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Smith-Lemli-Opitz syndrome

Background

Smith-Lemli-Opitz syndrome (SLOS) is a rare congenital syndrome caused by deficiency of an enzyme called 7-dehydrocholesterol reductase (DHCR7). The estimated incidence of SLOS is between 1 in 20,000 to 1 in 40,000 live births, but may be higher.

Credits

Last updated August 2016 by Germaine Pierre, Paediatric Metabolic Consultant, University Hospitals Bristol NHS Foundation Trust, Bristol, UK.

Although great care has been taken in the compilation and preparation of all entries to ensure accuracy, we cannot accept responsibility for any errors or omissions. Any medical information is provided is for education/information purposes and is not designed to replace medical advice by a qualified medical professional.

What are the symptoms?

The presentation of individuals with SLOS is broad ranging from a less severe disorder with behavioural and learning difficulties to a lethal syndrome with miscarriage, stillbirth or death in the first weeks of life. Individuals often have typical facial features, including microcephaly, a small upturned nose, droopy upper eyelids and micrognathia (undersized jaw). Other abnormalities may include:

  • cleft palate (see entry Cleft Lip and/or Palate)
  • abnormalities of the fingers and toes, including polydactyly (an additional digit) and syndactyly (where two or more digits are fused together)
  • abnormalities in development of the heart, kidneys, liver and lungs
  • underdevelopment of external genitalia occurs in males.

In surviving infants, slow growth and poor weight gain is usual and feeding via a gastrostomy (a tube into the stomach) may be required. As the infant gets older, severe learning difficulties (see entry Learning Disability) usually become evident. In addition, individuals with SLOS tend to display hyperactivity, sleep disturbance, autistic-type behaviour (see entry Autism Spectrum disorders, including Asperger syndrome) and have a tendency to self-injure. Individuals are very rarely able to live independently.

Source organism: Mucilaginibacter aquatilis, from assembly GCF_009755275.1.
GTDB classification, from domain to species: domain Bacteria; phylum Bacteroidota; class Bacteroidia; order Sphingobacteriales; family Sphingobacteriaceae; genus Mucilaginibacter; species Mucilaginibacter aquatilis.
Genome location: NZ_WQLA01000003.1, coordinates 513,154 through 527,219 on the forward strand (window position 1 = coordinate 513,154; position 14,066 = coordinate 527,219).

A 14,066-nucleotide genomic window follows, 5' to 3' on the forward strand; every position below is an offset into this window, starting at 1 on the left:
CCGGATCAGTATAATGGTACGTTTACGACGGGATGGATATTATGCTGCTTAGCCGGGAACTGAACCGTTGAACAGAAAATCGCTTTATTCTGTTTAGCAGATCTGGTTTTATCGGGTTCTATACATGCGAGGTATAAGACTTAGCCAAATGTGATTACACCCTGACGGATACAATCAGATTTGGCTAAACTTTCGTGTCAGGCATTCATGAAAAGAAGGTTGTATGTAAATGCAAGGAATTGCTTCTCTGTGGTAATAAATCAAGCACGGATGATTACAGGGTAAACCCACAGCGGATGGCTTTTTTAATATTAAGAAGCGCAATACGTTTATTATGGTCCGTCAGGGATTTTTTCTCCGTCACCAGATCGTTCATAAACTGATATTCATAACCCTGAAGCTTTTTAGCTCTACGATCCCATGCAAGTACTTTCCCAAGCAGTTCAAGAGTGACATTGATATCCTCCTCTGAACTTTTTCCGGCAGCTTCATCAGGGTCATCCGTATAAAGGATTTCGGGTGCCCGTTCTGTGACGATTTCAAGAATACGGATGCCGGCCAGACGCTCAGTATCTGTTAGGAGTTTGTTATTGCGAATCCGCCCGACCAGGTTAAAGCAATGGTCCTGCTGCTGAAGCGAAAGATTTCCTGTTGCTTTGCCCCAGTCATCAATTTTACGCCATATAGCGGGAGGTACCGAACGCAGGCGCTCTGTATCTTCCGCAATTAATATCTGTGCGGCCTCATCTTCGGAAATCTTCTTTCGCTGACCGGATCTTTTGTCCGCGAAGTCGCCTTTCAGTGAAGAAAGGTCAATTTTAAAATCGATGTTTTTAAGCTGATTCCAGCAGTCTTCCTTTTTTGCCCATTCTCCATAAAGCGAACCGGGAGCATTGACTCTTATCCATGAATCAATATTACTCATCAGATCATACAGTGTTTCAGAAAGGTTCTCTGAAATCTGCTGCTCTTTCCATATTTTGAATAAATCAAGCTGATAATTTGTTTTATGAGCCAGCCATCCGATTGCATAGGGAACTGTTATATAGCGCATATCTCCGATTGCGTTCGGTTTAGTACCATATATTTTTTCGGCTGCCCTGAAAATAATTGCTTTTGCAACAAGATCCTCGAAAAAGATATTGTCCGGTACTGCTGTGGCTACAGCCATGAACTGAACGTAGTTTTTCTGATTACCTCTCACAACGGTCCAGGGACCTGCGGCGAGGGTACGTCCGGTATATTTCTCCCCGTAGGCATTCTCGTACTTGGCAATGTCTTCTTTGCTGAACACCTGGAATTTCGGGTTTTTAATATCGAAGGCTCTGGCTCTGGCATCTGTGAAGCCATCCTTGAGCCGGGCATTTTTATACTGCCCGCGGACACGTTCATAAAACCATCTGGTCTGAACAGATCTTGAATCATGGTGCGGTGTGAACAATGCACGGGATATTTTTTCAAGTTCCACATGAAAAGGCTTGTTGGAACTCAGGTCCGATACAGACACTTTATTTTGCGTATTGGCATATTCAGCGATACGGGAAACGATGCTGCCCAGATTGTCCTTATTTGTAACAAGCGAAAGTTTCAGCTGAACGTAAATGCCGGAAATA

What are the causes?

The enzyme DHCR7 is important in cholesterol synthesis and drives the conversion of the chemical called 7-dehydrocholesterol to cholesterol. Mutations in the DHCR7 gene reduces the activity of the DHCR7 enzyme leading to both increased 7-dehydrocholesterol levels and reduced cholesterol levels - these two factors contribute to the problems seen in SLOS.

How is it diagnosed?

SLOS is usually first suspected clinically from characteristic features including developmental delay, microcephaly, typical facial features, and syndactyly of the second and third toes. The diagnosis is confirmed by finding higher levels of 7-dehydrocholesterol in blood or other tissues. This finding is usually specific to SLOS, though borderline cases can be confirmed by genetic studies looking for mutations in the DHCR7 gene. A normal cholesterol level does not exclude SLOS.

How is it treated?

In some individuals, cholesterol supplementation results in improved growth and behaviour but with less clear benefit on development. In less affected cases, simvastatin has been used as it crosses into the brain and lowers 7-deyhydrocholesterol levels but study findings have not shown consistent benefit. Antioxidant supplements may be helpful.

Good supportive care remains the mainstay of management. Input is often needed for nutritional management, treatment of sleep disturbances or seizures and management of skin sensitivities and behaviour. Surgical intervention may be needed for placement of a feeding tube or correction of malformations.

Research into the potential for gene therapy is ongoing.

Inheritance patterns and prenatal diagnosis

Inheritance patterns
SLOS is inherited in an autosomal recessive manner which means 2 copies of the abnormal gene must be present for SLOS to develop.

Prenatal diagnosis
Prenatal testing is available through measurement of 7-dehydrocholesterol levels in tissue obtained from the pregnancy by chorionic villus sampling or by amniocentesis. Molecular genetic (DNA) tests are available if the specific gene mutations that caused the disease in an affected individual can be identified. Carriers may be identified by this method. In theory, preimplantation genetic diagnosis may be possible for some families.

Is there support?

Talk to other families about your child's condition

Visit our online Smith-Lemli-Opitz syndrome group

Visit our online advice and support or read all about diagnosis.


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